This initiative, to be honest, I was thrilled because it had three tracks, where we are addressing the culture aspect of that, we also addressing the cyber resilience part, as well as the supply chain and these stakeholders or the audience in each track, they are watching and meeting as if we are one team under one company. The spirit that these teachers are sharing and the transparency, we have built in our thoughts, in our, let’s say feedback, is really developing and contributing into a wonderful built framework that we are currently developing, which looks at the whole ecosystem. Not only at the operational level, not only at the regulatory level, we’re trying to a holistic framework that addresses different levels of the whole ecosystem within oil and gas cybersecurity industry and it has that flexibility, let’s say, ingredient in it. So any country, irrespective of its culture of that, can utilize this framework with a little bit of customization and tweaking to address its own flavor of culture, or let’s say policies and regulations. But yet, that framework can be and will be used very professionally and beneficially eventually by these, including oil and gas. This is what is still in progress, but I can sense a wonderful progress and I have been enjoying each meeting I’m attending with these wonderful professional leaders and subject matter experts from different entities, from different private sectors and tackling different components of that ecosystem, oil and gas.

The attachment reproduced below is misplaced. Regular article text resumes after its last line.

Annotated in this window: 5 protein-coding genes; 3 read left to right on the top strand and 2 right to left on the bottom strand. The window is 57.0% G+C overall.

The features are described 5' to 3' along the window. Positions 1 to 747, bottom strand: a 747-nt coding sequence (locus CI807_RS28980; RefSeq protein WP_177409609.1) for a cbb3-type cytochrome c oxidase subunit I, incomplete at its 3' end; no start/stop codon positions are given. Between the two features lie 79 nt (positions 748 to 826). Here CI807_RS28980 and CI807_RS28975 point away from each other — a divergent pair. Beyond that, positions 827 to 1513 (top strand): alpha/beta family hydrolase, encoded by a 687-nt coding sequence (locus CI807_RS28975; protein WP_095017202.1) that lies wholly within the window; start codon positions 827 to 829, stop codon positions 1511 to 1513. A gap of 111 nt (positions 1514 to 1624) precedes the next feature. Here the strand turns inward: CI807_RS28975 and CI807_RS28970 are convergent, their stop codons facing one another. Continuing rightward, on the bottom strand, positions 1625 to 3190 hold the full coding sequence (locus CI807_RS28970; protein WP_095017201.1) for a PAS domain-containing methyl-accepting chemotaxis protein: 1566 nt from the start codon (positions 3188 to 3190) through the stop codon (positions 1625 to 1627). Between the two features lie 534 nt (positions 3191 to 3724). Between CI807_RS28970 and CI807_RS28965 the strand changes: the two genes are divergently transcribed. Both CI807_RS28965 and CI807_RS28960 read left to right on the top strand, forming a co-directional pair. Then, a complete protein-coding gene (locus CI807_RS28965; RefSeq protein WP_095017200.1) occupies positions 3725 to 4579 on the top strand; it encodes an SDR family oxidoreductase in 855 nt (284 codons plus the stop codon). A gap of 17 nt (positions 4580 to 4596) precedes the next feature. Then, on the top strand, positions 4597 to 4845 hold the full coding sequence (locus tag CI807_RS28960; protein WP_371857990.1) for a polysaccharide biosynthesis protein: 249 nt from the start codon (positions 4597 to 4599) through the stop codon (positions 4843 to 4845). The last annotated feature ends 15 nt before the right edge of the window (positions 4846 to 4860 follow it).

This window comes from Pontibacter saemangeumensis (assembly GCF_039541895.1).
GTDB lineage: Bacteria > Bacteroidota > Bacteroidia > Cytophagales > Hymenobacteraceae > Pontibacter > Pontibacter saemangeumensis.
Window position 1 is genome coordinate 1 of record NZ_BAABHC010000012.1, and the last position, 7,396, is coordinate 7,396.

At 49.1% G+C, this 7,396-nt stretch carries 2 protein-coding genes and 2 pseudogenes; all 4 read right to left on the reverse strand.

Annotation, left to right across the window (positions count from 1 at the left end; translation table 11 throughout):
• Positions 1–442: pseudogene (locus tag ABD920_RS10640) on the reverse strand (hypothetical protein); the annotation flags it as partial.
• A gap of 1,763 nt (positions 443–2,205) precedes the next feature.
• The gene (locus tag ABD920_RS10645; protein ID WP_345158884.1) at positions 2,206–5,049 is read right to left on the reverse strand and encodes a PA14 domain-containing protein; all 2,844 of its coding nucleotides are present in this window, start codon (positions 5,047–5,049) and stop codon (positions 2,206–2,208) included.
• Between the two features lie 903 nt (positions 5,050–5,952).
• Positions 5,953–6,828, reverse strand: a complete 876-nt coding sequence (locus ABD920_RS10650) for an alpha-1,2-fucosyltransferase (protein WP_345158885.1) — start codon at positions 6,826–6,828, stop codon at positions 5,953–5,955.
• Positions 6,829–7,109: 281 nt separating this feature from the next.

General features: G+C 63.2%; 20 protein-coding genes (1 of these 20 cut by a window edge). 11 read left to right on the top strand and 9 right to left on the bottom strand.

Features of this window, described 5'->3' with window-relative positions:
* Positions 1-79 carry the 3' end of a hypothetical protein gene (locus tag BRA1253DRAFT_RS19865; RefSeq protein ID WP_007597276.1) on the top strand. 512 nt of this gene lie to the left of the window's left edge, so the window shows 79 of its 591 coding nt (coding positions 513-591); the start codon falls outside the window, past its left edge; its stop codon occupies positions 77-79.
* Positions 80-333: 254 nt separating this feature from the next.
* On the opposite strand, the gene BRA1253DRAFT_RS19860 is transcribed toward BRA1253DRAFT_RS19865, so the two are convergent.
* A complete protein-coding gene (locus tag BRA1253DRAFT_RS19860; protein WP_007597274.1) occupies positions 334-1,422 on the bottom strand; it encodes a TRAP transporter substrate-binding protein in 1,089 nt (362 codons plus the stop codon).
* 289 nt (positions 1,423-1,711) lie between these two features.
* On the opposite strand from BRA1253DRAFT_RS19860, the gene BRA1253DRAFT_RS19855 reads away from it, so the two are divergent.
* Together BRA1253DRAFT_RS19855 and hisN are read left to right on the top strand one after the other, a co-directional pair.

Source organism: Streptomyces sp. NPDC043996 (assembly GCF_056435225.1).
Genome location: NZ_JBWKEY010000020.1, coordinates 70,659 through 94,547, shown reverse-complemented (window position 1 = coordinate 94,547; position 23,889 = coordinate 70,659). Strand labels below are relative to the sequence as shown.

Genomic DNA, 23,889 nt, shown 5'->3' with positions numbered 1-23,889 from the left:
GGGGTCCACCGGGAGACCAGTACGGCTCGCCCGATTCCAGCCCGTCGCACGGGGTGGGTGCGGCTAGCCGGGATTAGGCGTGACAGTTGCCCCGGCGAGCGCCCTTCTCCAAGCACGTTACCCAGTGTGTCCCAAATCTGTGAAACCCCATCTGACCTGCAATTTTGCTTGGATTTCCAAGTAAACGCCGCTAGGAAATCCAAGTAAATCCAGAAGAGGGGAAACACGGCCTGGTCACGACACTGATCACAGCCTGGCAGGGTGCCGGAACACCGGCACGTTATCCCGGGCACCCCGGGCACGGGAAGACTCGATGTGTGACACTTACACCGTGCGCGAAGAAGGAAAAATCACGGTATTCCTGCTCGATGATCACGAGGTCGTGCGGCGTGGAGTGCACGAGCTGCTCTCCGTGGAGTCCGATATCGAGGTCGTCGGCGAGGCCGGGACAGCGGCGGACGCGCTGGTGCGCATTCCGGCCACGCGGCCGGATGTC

Reem Al-Shammari:

All of us is trying to collaborate in developing something for the whole world and this really makes my heart smiles because I enjoy this. I enjoy contributing to the community. I enjoy seeing people working together and collaborating together towards making our community much better and much safer for our operations and our communities and entities as well.

Bryson Bort:

Did you mention a 2040 strategy?

Reem Al-Shammari:

So we do have a 2040 strategy for different tracks within our oil sector covering technology, covering cybersecurity, covering different aspects under our business, but me, or my focus as KSU are leading the cybersecurity for these K companies of this oil sector and we have been achieving with the thanks and the contribution of the teamwork, the whole nine companies, we have been achieving success stories for that, for now 2040 plan, yes.